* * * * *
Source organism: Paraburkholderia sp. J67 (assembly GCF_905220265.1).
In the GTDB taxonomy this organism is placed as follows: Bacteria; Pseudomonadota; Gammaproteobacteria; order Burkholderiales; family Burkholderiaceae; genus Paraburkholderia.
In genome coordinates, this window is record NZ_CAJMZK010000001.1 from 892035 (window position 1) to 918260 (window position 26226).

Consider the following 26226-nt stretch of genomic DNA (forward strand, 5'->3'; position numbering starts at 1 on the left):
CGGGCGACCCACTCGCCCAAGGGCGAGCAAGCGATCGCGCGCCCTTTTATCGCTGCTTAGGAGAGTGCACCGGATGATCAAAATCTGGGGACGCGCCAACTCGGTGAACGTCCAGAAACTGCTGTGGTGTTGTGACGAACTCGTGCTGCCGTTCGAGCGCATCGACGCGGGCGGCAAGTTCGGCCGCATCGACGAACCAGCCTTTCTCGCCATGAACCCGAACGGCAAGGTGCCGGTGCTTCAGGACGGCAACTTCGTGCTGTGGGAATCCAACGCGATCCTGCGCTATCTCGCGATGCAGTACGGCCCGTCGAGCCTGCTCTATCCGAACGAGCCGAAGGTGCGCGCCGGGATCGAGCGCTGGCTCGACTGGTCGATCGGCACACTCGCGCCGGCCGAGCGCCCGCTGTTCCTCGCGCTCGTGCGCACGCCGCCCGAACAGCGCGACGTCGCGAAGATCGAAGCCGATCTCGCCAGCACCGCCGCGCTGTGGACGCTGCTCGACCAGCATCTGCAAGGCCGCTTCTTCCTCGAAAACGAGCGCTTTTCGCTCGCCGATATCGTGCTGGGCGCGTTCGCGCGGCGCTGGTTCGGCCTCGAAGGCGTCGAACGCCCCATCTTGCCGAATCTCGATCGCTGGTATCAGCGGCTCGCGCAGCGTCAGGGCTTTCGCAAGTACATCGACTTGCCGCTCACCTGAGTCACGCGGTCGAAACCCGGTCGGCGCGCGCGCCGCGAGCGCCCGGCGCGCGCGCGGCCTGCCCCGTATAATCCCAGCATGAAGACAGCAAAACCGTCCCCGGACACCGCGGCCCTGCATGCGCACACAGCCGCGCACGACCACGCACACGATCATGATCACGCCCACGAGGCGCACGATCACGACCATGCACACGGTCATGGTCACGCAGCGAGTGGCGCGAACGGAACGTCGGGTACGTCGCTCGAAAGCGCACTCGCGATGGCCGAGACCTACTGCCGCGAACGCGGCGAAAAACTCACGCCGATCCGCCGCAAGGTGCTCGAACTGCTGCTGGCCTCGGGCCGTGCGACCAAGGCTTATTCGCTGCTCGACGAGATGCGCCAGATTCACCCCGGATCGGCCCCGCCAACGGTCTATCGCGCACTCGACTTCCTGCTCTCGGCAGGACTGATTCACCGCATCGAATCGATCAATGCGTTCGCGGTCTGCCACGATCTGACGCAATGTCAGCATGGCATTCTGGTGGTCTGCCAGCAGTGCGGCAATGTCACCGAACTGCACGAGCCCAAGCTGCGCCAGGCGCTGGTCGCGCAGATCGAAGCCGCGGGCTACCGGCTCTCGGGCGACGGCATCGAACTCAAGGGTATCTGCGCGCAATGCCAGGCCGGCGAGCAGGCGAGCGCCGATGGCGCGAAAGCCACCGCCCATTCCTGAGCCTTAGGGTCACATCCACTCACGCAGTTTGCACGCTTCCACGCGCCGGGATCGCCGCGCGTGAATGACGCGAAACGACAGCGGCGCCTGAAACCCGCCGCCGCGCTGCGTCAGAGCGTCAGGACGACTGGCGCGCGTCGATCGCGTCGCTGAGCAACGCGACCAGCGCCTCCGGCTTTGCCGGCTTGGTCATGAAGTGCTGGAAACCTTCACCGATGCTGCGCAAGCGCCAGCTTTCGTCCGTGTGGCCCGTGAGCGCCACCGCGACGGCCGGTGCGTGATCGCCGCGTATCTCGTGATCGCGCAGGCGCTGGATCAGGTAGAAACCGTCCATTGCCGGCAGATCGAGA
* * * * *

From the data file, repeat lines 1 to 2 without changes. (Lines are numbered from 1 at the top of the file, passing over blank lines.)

Source organism: Paraburkholderia sp. J67 (assembly GCF_905220265.1).
In the GTDB taxonomy this organism is placed as follows: Bacteria; Pseudomonadota; Gammaproteobacteria; order Burkholderiales; family Burkholderiaceae; genus Paraburkholderia.